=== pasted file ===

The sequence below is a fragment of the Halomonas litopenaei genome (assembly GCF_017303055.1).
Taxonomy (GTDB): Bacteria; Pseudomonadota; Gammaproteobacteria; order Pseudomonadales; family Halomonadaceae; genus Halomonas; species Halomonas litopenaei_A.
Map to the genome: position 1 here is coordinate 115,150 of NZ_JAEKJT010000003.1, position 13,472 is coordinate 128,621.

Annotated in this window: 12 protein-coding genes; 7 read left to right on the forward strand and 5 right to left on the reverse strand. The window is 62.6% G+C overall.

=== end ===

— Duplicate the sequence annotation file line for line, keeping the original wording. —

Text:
The sequence below is a fragment of the Halomonas litopenaei genome (assembly GCF_017303055.1).
Taxonomy (GTDB): Bacteria; Pseudomonadota; Gammaproteobacteria; order Pseudomonadales; family Halomonadaceae; genus Halomonas; species Halomonas litopenaei_A.
Map to the genome: position 1 here is coordinate 115,150 of NZ_JAEKJT010000003.1, position 13,472 is coordinate 128,621.

Annotated in this window: 12 protein-coding genes; 7 read left to right on the forward strand and 5 right to left on the reverse strand. The window is 62.6% G+C overall.